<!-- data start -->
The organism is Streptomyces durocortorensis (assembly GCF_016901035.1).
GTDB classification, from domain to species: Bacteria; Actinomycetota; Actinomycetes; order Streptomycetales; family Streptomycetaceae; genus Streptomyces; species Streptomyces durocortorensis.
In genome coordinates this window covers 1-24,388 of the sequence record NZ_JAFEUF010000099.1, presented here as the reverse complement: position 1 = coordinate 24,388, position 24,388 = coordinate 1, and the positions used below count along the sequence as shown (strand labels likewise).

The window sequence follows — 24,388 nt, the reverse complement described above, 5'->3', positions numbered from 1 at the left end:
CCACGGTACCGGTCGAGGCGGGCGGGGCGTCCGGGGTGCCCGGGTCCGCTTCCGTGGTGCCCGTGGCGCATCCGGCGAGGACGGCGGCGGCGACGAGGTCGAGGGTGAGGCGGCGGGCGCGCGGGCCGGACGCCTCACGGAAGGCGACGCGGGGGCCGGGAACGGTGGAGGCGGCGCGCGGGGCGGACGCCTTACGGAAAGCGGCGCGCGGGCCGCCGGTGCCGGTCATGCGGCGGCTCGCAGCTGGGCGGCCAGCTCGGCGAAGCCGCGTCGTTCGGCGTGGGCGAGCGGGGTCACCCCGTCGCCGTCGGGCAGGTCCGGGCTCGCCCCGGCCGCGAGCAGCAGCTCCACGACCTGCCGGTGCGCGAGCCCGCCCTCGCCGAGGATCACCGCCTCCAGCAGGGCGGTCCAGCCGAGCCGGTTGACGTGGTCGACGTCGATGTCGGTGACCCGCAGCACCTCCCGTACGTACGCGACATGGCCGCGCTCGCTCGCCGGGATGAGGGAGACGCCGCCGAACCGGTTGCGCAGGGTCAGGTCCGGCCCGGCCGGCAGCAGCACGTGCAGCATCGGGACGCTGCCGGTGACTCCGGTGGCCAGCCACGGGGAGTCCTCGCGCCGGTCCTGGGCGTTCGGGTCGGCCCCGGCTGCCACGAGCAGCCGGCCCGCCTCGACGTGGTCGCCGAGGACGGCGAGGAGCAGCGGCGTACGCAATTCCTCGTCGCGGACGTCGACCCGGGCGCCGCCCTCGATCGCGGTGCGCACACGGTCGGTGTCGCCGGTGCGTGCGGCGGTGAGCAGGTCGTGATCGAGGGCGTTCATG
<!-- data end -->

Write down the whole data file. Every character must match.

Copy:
The organism is Streptomyces durocortorensis (assembly GCF_016901035.1).
GTDB classification, from domain to species: Bacteria; Actinomycetota; Actinomycetes; order Streptomycetales; family Streptomycetaceae; genus Streptomyces; species Streptomyces durocortorensis.
In genome coordinates this window covers 1-24,388 of the sequence record NZ_JAFEUF010000099.1, presented here as the reverse complement: position 1 = coordinate 24,388, position 24,388 = coordinate 1, and the positions used below count along the sequence as shown (strand labels likewise).

The window sequence follows — 24,388 nt, the reverse complement described above, 5'->3', positions numbered from 1 at the left end:
CCACGGTACCGGTCGAGGCGGGCGGGGCGTCCGGGGTGCCCGGGTCCGCTTCCGTGGTGCCCGTGGCGCATCCGGCGAGGACGGCGGCGGCGACGAGGTCGAGGGTGAGGCGGCGGGCGCGCGGGCCGGACGCCTCACGGAAGGCGACGCGGGGGCCGGGAACGGTGGAGGCGGCGCGCGGGGCGGACGCCTTACGGAAAGCGGCGCGCGGGCCGCCGGTGCCGGTCATGCGGCGGCTCGCAGCTGGGCGGCCAGCTCGGCGAAGCCGCGTCGTTCGGCGTGGGCGAGCGGGGTCACCCCGTCGCCGTCGGGCAGGTCCGGGCTCGCCCCGGCCGCGAGCAGCAGCTCCACGACCTGCCGGTGCGCGAGCCCGCCCTCGCCGAGGATCACCGCCTCCAGCAGGGCGGTCCAGCCGAGCCGGTTGACGTGGTCGACGTCGATGTCGGTGACCCGCAGCACCTCCCGTACGTACGCGACATGGCCGCGCTCGCTCGCCGGGATGAGGGAGACGCCGCCGAACCGGTTGCGCAGGGTCAGGTCCGGCCCGGCCGGCAGCAGCACGTGCAGCATCGGGACGCTGCCGGTGACTCCGGTGGCCAGCCACGGGGAGTCCTCGCGCCGGTCCTGGGCGTTCGGGTCGGCCCCGGCTGCCACGAGCAGCCGGCCCGCCTCGACGTGGTCGCCGAGGACGGCGAGGAGCAGCGGCGTACGCAATTCCTCGTCGCGGACGTCGACCCGGGCGCCGCCCTCGATCGCGGTGCGCACACGGTCGGTGTCGCCGGTGCGTGCGGCGGTGAGCAGGTCGTGATCGAGGGCGTTCATG